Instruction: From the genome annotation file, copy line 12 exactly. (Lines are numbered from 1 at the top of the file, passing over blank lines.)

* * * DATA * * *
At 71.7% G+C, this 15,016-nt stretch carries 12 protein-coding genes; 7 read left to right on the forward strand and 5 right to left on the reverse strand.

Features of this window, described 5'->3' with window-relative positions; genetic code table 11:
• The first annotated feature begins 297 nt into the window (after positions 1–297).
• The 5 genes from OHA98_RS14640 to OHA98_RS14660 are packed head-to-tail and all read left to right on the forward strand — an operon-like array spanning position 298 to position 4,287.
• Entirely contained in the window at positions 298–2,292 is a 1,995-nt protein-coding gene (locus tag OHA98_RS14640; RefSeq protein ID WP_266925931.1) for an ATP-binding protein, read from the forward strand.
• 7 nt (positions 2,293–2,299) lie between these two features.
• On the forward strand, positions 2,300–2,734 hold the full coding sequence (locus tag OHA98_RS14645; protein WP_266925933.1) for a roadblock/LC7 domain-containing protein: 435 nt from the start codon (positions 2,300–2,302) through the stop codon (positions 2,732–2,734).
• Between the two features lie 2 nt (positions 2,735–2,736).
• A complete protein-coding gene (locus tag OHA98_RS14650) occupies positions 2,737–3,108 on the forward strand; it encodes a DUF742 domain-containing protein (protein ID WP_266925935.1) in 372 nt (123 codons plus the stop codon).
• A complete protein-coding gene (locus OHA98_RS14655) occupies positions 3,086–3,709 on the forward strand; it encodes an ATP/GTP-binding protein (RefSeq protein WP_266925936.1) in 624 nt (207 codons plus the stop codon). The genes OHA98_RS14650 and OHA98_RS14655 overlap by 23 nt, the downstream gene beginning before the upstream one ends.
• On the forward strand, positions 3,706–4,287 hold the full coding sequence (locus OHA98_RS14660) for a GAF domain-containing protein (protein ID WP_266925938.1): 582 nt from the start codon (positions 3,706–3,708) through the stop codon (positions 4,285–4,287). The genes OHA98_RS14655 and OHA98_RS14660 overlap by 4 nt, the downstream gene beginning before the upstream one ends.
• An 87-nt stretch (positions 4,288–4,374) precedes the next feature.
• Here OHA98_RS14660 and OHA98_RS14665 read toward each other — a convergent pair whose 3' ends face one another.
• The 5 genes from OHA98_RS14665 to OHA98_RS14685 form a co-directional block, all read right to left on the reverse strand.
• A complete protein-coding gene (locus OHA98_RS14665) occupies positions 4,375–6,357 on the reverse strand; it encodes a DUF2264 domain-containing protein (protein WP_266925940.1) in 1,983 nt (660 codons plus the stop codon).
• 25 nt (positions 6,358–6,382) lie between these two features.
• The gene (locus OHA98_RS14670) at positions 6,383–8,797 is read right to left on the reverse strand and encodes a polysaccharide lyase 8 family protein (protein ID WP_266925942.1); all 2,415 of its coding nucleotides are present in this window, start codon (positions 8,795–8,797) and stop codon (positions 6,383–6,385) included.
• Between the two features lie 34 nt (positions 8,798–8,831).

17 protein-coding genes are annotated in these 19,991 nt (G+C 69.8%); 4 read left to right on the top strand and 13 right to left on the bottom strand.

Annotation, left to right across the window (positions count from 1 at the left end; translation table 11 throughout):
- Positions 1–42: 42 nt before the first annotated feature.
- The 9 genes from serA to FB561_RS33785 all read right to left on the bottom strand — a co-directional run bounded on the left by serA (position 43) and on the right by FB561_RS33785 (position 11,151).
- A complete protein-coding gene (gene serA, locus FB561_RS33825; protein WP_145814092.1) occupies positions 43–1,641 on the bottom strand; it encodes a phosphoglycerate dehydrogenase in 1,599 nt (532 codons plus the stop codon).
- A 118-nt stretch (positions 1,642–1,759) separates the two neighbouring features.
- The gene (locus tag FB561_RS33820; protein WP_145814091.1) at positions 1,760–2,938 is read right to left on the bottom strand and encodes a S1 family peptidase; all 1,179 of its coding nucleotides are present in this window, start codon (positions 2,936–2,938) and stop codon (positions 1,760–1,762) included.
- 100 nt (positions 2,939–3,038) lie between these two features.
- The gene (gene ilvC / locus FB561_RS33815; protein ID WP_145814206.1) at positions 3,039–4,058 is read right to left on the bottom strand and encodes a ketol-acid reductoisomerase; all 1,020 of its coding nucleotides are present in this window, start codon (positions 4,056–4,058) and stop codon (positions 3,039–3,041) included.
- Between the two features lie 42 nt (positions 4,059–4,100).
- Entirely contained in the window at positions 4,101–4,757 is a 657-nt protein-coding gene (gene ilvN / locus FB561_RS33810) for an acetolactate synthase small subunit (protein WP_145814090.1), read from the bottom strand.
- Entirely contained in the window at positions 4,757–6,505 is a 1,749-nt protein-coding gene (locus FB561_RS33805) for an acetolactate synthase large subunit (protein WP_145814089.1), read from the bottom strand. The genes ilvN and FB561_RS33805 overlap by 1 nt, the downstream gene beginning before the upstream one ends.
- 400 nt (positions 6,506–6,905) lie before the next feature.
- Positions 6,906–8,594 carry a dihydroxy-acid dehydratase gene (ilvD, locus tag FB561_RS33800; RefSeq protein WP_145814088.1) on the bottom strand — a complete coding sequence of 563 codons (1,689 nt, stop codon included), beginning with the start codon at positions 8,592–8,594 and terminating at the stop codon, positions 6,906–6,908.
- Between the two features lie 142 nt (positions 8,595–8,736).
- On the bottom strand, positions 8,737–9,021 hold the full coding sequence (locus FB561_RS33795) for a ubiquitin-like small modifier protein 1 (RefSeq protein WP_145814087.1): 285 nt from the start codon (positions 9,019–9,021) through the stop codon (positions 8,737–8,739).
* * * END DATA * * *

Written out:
• An 87-nt stretch (positions 4,288–4,374) precedes the next feature.